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It is important to understand how hotels need to be welcoming to physically disabled guests. New U.S. regulations will make this welcome mandatory. In 2010 the U.S. Department of Justice issued revised regulations for the Americans with Disabilities Act (ADA) of 1990. The updated regulations – the first issued in 20 years – took effect on March 15, 2011, and those regulations stipulate facilities and services that must be in place beginning March 15, 2012.
The original ADA regulations required physical accessibility and other capabilities within hotels (as well as in other public spaces). The 2011 regulations have added specific requirements that apply to the reservation process for hotel guestrooms. Moreover, in many respects they apply to timeshare complexes and condo-hotels that operate like hotels as well.
The objective of the reservation-related regulations is to assure that a physically disabled traveler may reserve, and then occupy, hotel accommodation with the same confidence and convenience enjoyed by his or her disability-free peers. Specifically, the regulations described in Section 36.302 (e) require:
>> That individuals with disabilities (be able) to make reservations for accessible guestrooms during the same hours and in the same manner as other guests.
>> That places of lodging…identify and describe accessible features of a guestroom…in sufficient detail to reasonably permit individuals with disabilities to assess independently whether a given hotel or guestroom meets his or her accessibility needs.
>> That the lodging operator holds back the accessible guestrooms for people with disabilities until all other guestrooms of that type have been reserved and the accessible room requested is the only remaining room of that type.
>> That the lodging operator ensures that a reserved accessible guestroom is removed from all reservations systems so that it is not inadvertently released to someone other that the person who reserved the accessible room.
>> That the lodging operator guarantees that the specific accessible guestroom reserved through its reservation service is held for the reserving customer, regardless of whether a specific room is held in response to reservations made by others.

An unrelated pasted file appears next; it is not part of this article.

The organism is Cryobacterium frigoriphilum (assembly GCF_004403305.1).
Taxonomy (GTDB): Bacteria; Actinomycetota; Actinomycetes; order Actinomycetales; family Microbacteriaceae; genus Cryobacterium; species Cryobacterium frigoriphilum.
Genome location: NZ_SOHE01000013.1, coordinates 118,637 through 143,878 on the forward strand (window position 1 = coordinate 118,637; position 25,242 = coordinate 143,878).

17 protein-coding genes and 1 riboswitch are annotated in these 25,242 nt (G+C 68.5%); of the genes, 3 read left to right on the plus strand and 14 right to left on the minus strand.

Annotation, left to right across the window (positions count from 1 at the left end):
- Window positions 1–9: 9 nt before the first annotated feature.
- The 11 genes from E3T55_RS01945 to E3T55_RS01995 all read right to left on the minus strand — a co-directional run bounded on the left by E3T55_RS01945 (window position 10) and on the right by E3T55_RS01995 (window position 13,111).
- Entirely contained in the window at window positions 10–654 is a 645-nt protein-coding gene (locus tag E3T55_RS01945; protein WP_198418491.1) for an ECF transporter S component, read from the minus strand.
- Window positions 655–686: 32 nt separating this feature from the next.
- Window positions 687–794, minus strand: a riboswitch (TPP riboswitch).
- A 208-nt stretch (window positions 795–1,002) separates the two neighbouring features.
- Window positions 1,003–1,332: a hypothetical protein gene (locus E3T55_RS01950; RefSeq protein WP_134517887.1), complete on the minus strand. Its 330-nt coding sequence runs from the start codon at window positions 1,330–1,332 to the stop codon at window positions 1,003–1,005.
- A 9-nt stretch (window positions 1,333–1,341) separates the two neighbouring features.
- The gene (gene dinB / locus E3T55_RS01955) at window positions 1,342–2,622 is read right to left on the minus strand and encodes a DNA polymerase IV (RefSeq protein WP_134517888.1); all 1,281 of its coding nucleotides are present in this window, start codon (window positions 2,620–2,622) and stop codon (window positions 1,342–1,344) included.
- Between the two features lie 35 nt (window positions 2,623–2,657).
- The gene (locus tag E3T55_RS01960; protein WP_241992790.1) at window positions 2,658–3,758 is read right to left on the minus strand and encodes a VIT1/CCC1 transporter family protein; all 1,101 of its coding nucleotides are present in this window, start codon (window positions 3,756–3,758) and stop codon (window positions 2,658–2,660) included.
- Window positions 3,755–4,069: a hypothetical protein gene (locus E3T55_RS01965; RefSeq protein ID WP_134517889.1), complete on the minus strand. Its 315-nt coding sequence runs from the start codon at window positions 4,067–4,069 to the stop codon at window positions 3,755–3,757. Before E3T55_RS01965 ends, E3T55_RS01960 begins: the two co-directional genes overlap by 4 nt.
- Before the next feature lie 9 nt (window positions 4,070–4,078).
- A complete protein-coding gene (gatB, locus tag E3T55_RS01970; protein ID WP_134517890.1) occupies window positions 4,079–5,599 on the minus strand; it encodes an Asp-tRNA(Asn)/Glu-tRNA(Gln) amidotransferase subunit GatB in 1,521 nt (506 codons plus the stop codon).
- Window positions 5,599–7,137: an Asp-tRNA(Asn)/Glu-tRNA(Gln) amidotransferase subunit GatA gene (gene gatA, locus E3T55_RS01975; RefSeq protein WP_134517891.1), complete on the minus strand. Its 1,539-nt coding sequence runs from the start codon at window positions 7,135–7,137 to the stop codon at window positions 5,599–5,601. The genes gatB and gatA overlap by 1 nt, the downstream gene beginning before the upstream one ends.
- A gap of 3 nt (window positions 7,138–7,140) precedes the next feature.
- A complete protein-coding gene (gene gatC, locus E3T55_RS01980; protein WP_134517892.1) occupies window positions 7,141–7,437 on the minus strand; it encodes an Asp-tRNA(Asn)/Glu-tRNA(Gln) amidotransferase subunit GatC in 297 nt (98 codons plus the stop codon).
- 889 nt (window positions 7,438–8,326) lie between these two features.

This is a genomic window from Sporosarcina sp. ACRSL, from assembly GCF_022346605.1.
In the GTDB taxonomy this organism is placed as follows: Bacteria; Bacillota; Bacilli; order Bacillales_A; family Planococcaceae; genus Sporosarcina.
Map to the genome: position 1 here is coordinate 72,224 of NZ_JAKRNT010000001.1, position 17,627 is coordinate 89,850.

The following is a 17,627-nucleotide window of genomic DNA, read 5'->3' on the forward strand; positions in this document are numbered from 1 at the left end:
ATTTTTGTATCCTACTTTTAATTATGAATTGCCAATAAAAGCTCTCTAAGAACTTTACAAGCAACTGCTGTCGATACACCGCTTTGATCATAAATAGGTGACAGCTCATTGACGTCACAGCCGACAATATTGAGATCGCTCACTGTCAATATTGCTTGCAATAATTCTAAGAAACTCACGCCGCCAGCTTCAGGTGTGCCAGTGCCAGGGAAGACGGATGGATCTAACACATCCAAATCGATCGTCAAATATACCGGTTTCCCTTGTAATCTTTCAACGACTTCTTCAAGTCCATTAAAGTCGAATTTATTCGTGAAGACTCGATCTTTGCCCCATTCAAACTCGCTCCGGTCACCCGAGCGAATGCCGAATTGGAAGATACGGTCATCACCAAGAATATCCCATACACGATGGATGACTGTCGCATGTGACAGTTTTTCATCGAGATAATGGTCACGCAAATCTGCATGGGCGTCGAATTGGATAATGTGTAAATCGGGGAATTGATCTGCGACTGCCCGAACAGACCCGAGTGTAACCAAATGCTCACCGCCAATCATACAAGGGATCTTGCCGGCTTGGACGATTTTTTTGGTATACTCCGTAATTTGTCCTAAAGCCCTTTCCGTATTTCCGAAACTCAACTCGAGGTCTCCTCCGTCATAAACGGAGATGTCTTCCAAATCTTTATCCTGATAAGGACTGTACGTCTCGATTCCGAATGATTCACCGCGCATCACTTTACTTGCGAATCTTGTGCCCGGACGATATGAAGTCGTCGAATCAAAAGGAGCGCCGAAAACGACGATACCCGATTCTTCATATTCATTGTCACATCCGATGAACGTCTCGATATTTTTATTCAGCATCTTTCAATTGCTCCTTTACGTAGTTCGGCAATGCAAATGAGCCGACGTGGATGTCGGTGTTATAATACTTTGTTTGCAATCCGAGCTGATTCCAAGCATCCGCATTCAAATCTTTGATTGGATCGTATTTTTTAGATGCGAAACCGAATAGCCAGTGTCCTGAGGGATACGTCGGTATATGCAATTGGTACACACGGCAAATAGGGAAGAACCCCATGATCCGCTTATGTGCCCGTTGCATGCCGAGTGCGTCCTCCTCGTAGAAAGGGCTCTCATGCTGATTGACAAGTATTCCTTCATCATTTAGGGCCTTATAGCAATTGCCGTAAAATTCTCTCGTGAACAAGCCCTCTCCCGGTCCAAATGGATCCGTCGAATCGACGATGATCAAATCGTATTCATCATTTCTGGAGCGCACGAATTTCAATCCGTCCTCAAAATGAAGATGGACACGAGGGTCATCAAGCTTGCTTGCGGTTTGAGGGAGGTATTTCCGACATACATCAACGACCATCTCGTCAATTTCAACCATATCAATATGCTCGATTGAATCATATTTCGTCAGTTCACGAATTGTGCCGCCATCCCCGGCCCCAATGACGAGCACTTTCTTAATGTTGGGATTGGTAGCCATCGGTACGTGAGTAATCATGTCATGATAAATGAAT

The lodging industry has long been committed to appealingly describing, and then delivering accommodation. The updated ADA Title III regulations add a legal responsibility to those longstanding efforts to persuasively present, and reliably provide, accommodation. Plus they call for consistent adherence to these “describe and deliver” requirements through all sales channels.
Primary responsibility for that adherence falls to the lodging operator, but the distribution partners of the lodging organization (including reservations representation companies) share responsibility as well for compliance with these regulations. Achieving this compliance requires review, and possibly strengthening, of room type descriptions, availability management processes, and front desk room allocation practices. Ensuring full compliance may require consultation with qualified legal counsel.
For many lodging and representation companies, initiatives to ensure compliance with these new ADA requirements have long been in place. On March 15, 2012, the performance bar will be raised. The question to hoteliers is, will your hotel – and its reservation presence and practices – now consistently adhere to these new performance requirements?
John Burns is the president of Hospitality Technology Consulting. He can be reached at John@burns-htc.com or by phone at (480) 661-6797.
Is your hotel prepared? Are the special facilities in disabled traveler guestrooms described in your reservation channels in sufficient detail so that a potential guest who is disabled can determine if the guestroom and the hotel overall would be suitable for him? Is this level of descriptive detail available on your hotel’s website? On OTA websites in which the hotel participates? In the GDSs used by travel agents? From sales agents answering calls to your toll free reservation number? When they call the front desk?
If they determine your lodging to be appropriate for them, can the traveler reserve a room within that disability-friendly room type as easily as any other travelers can reserve in any other available room type?
When they arrive at or after check-in time, is it certain that a room in that room type will be available to them?
If you operate a hotel in the United States and your answer to any of these questions is probably, maybe or no, you may have a serious problem.
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